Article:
In this way, the team was able to determine that a mummy known until now as KV55 is the "heretic king" Akhenaten—and that he was King Tut's father. Akhenaten was best known for abolishing ancient Egypt's pantheon in favor of worshipping only one god.

Furthermore, the mummy known as KV35 was King Tut's grandfather, the pharaoh Amenhotep III, whose reign was marked by unprecedented prosperity.

Preliminary DNA evidence also indicates that two stillborn fetuses entombed with King Tut when he died were daughters whom he likely fathered with his chief queen Ankhensenamun, whose mummy may also have finally been identified. (See "King Tut Tomb Fetuses May Reveal Pharaoh's Mother.")

Also, a mummy previously known as the Elder Lady is Queen Tiye, King Tut's grandmother and wife of Amenhotep III.

King Tut's mother is a mummy researchers had been calling the Younger Lady.

While the body of King Tut's mother has finally been revealed, her identity remains a mystery. DNA studies show that she was the daughter of Amenhotep III and Tiye and thus was the full sister of her husband, Akhenaten.

Some Egyptologists have speculated that King Tut's mother was Akhenaten's chief wife, Queen Nefertiti—made famous by an iconic bust (Nefertiti-bust picture). But the new findings seem to challenge this idea, because historical records do not indicate that Nefertiti and Akhenaten were related.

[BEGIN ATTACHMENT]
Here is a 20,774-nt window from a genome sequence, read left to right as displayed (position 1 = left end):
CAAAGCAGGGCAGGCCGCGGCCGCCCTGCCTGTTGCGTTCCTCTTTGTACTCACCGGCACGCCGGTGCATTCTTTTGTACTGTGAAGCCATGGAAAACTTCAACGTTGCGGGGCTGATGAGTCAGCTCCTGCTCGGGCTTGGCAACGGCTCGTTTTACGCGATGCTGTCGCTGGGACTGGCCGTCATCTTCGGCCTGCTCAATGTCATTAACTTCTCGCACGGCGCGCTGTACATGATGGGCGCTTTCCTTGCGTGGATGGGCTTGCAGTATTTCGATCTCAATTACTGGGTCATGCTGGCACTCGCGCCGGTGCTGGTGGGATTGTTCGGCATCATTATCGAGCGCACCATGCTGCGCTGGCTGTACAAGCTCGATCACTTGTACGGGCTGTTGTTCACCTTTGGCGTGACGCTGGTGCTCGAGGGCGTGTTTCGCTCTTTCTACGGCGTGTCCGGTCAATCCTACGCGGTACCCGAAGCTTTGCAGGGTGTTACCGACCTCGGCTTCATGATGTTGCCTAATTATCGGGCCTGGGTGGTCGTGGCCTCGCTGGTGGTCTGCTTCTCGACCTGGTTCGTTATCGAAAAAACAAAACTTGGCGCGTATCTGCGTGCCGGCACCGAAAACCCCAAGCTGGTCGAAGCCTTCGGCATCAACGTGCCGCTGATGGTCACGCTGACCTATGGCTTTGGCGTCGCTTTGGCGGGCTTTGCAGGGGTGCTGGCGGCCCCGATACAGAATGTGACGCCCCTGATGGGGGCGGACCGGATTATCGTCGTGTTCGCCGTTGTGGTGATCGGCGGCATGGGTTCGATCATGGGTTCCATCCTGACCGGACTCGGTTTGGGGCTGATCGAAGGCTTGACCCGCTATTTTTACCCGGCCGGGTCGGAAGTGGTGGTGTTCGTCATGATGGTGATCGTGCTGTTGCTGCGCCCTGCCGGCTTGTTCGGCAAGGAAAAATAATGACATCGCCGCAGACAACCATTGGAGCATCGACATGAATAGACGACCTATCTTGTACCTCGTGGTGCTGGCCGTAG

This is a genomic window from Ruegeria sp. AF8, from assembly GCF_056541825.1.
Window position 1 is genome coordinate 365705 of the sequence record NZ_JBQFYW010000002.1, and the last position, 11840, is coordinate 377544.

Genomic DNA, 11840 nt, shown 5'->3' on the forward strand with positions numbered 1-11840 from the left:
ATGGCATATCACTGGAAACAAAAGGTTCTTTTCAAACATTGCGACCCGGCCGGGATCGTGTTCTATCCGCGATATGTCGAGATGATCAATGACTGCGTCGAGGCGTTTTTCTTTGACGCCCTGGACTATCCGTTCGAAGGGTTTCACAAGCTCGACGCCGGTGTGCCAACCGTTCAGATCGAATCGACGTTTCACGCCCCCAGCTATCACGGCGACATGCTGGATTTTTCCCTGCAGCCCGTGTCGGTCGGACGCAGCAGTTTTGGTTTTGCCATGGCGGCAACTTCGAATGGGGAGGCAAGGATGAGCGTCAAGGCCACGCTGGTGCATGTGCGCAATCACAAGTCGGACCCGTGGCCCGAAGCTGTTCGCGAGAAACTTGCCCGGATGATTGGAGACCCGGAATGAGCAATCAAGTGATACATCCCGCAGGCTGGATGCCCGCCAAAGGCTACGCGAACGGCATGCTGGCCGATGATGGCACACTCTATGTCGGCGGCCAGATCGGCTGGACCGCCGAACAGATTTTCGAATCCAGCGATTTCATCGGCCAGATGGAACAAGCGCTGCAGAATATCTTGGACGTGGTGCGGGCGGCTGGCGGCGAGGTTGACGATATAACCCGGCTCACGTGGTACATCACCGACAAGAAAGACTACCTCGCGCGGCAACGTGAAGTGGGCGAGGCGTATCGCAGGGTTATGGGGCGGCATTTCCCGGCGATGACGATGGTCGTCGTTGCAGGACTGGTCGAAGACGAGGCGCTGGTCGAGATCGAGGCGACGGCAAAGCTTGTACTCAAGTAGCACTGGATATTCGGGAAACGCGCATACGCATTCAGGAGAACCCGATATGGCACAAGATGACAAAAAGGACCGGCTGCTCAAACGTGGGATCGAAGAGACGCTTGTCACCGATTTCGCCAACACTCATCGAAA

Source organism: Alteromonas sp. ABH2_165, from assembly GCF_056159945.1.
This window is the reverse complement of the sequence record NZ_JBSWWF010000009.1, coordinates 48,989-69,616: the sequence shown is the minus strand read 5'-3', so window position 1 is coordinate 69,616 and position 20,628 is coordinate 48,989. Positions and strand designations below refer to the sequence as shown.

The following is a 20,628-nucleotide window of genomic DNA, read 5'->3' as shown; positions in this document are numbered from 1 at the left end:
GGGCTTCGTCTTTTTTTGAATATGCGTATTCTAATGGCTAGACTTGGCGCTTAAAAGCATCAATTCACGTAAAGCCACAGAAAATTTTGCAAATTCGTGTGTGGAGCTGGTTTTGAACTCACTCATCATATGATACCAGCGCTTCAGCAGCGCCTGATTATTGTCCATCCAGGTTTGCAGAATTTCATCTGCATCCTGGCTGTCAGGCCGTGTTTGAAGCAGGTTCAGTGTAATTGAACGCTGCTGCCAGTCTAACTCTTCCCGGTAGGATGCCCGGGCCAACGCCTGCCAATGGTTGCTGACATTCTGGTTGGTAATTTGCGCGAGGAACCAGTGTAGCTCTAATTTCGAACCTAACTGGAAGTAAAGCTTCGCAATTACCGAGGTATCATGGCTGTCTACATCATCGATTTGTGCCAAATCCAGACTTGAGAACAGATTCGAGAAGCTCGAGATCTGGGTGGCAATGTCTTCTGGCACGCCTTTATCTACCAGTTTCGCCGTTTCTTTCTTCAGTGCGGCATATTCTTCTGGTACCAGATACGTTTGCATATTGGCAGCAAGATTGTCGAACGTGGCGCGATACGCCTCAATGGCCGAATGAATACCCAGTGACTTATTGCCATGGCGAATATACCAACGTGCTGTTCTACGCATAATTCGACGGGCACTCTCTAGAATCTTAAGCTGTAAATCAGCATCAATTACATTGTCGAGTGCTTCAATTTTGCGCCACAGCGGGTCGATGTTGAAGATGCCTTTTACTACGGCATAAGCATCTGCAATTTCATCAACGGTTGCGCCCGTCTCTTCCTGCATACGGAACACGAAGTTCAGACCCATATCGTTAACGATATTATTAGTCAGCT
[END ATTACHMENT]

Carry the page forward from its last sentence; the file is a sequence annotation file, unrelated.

Instead, the sister with whom Akenhaten fathered King Tut may have been a minor wife or concubine, which would not have been unusual, said Willeke Wendrich, a UCLA Egyptologist who was not involved in the study.

"Egyptian pharaohs had multiple wives, and often multiple sons who would potentially compete for the throne after the death of their father," Wendrich said.

Inbreeding would also not have been considered unusual among Egyptian royalty of the time.

King Tut Plagued by Malaria, Required Cane

The team's examination of King Tut's body also revealed previously unknown deformations in the king's left foot, caused by the necrosis, or death, of bone tissue.

"Necrosis is always bad, because it means you have dying organic matter inside your body," study team member Pusch told National Geographic News.

The affliction would have been painful and forced King Tut to walk with a cane—many of which were found in his tomb—but it would not have been life threatening.

Malaria, however, would have been a serious danger.

The scientists found DNA from the mosquito-borne parasite that causes malaria in the young pharaoh's body—the oldest known genetic proof of the disease.